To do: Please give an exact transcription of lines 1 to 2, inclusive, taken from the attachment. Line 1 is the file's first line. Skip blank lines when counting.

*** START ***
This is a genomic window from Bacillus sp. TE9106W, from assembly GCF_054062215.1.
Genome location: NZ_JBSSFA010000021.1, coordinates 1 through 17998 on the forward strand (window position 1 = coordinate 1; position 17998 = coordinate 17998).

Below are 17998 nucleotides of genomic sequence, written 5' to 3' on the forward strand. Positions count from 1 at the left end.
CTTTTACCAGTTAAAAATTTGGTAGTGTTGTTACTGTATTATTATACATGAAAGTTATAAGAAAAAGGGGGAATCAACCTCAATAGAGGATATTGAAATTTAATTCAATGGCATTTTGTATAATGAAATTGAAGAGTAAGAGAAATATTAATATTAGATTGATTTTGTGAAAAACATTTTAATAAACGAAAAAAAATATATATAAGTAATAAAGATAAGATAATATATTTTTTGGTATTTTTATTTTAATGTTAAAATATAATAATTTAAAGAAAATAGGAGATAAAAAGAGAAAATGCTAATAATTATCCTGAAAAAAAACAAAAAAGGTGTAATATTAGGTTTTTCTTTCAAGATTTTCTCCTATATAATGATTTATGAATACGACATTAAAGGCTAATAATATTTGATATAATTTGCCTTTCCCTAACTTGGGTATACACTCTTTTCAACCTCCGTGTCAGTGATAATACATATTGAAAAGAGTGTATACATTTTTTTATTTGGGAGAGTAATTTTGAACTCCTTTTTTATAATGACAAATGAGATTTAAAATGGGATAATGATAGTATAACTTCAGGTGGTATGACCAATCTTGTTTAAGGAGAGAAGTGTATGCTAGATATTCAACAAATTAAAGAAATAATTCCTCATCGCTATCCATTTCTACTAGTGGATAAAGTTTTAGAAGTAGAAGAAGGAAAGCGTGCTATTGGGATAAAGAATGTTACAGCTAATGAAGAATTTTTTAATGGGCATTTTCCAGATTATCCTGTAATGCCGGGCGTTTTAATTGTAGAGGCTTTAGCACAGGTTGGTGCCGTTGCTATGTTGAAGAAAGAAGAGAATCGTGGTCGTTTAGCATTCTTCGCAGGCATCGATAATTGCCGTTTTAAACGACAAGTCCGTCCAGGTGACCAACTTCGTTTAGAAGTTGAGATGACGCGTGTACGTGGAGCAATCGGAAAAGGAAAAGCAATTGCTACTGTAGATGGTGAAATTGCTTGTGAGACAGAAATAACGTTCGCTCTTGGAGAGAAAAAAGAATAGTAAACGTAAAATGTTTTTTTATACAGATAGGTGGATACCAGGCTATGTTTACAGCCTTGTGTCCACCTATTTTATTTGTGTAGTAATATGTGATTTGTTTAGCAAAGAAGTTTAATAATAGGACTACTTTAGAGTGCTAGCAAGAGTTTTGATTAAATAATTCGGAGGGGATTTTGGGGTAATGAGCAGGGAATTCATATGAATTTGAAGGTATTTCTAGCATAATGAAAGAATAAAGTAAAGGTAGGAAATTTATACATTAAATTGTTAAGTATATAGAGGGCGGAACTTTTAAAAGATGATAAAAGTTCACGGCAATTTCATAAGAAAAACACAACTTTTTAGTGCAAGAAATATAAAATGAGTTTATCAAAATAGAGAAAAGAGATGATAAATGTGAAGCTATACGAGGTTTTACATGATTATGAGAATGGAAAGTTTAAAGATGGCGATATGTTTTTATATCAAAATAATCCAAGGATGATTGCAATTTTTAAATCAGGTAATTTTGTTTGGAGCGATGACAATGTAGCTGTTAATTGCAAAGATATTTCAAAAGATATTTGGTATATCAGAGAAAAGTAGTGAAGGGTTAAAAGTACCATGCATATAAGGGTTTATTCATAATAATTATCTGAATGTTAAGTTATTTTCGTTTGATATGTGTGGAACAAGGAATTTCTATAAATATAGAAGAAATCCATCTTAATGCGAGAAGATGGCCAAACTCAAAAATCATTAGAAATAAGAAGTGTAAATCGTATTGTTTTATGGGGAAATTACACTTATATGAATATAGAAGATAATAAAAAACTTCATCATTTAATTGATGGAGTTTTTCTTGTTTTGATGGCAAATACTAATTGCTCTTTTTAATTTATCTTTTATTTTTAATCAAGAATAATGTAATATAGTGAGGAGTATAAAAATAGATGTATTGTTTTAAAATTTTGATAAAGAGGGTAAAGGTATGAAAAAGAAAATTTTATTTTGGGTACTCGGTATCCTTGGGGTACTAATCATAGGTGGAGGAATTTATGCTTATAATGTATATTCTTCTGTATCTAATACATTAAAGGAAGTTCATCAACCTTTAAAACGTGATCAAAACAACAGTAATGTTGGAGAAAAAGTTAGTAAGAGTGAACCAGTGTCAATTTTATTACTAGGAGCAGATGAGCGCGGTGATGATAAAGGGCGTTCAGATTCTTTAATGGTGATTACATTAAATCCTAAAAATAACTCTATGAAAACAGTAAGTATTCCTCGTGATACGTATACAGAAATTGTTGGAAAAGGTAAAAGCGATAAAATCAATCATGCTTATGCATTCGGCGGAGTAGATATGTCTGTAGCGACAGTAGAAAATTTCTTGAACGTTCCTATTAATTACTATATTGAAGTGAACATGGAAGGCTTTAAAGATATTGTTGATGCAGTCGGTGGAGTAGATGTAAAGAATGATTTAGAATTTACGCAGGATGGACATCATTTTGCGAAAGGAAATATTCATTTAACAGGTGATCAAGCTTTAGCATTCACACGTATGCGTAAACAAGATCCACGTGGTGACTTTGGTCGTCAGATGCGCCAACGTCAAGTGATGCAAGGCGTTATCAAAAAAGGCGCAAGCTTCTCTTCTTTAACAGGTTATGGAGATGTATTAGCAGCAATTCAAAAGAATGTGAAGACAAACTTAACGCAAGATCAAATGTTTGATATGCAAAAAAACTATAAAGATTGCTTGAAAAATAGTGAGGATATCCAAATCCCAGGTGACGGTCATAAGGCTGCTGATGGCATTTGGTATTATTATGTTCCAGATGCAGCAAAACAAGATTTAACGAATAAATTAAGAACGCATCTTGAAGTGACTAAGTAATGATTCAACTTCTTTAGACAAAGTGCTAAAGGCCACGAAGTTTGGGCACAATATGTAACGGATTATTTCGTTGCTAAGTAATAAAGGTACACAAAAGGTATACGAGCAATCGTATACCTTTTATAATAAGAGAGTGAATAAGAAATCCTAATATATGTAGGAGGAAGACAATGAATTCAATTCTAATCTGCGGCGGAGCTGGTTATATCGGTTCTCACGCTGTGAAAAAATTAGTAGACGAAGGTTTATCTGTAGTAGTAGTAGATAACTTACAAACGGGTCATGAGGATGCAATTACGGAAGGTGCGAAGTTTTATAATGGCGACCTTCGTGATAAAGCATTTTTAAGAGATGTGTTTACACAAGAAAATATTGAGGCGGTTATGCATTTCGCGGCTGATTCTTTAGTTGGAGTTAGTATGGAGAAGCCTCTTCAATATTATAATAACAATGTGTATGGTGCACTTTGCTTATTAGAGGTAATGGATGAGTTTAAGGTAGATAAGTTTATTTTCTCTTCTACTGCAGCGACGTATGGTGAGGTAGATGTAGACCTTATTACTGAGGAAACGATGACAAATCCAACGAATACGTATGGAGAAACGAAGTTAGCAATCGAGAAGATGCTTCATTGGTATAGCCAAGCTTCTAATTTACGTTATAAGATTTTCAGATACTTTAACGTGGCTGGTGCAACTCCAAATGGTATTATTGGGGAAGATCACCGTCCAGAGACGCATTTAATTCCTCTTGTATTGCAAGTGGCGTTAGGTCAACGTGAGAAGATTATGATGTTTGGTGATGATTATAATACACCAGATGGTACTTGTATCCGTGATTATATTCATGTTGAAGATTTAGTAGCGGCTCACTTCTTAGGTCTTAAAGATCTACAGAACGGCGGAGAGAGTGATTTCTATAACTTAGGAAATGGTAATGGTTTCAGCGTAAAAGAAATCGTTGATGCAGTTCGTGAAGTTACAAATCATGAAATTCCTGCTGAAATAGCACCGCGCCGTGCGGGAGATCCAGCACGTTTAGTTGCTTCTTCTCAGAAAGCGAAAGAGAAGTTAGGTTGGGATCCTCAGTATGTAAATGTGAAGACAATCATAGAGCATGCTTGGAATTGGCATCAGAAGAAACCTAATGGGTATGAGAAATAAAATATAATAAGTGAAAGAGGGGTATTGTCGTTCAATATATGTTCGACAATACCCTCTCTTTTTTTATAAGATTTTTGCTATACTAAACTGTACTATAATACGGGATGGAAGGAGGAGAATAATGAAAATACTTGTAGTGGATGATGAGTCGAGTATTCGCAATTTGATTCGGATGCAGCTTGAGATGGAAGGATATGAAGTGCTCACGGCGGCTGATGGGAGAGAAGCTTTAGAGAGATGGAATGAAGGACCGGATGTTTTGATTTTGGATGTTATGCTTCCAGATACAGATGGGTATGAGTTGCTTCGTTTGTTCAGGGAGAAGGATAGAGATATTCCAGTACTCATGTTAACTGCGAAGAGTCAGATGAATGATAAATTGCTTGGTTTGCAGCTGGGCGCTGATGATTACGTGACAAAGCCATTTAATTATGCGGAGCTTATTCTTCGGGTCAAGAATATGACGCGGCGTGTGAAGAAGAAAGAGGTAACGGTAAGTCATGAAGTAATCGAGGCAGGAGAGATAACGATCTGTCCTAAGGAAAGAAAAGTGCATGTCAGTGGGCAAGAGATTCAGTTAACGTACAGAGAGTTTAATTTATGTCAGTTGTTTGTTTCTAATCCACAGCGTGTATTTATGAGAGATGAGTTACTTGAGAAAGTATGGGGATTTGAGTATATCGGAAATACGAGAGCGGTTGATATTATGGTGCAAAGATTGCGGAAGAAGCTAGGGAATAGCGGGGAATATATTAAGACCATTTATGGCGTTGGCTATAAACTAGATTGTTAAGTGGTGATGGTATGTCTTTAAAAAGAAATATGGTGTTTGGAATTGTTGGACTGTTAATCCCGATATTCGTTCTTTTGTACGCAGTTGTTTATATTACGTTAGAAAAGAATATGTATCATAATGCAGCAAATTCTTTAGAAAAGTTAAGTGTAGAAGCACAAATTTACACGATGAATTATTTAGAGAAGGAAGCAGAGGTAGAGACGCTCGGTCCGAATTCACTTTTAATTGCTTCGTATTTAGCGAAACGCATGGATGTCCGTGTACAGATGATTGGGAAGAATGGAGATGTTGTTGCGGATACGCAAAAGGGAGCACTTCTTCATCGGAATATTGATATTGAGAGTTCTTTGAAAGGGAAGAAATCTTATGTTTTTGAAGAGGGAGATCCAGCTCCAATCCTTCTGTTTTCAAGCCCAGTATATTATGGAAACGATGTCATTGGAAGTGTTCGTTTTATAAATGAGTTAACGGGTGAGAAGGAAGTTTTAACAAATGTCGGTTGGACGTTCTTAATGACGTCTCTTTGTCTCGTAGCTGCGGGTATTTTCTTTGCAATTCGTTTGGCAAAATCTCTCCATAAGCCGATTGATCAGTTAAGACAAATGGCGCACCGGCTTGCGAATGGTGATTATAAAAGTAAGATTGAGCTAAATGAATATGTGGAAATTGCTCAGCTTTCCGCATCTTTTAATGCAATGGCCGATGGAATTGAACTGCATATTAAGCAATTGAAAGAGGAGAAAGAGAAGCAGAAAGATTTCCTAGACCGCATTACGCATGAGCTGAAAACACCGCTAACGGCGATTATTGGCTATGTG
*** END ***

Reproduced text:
This is a genomic window from Bacillus sp. TE9106W, from assembly GCF_054062215.1.
Genome location: NZ_JBSSFA010000021.1, coordinates 1 through 17998 on the forward strand (window position 1 = coordinate 1; position 17998 = coordinate 17998).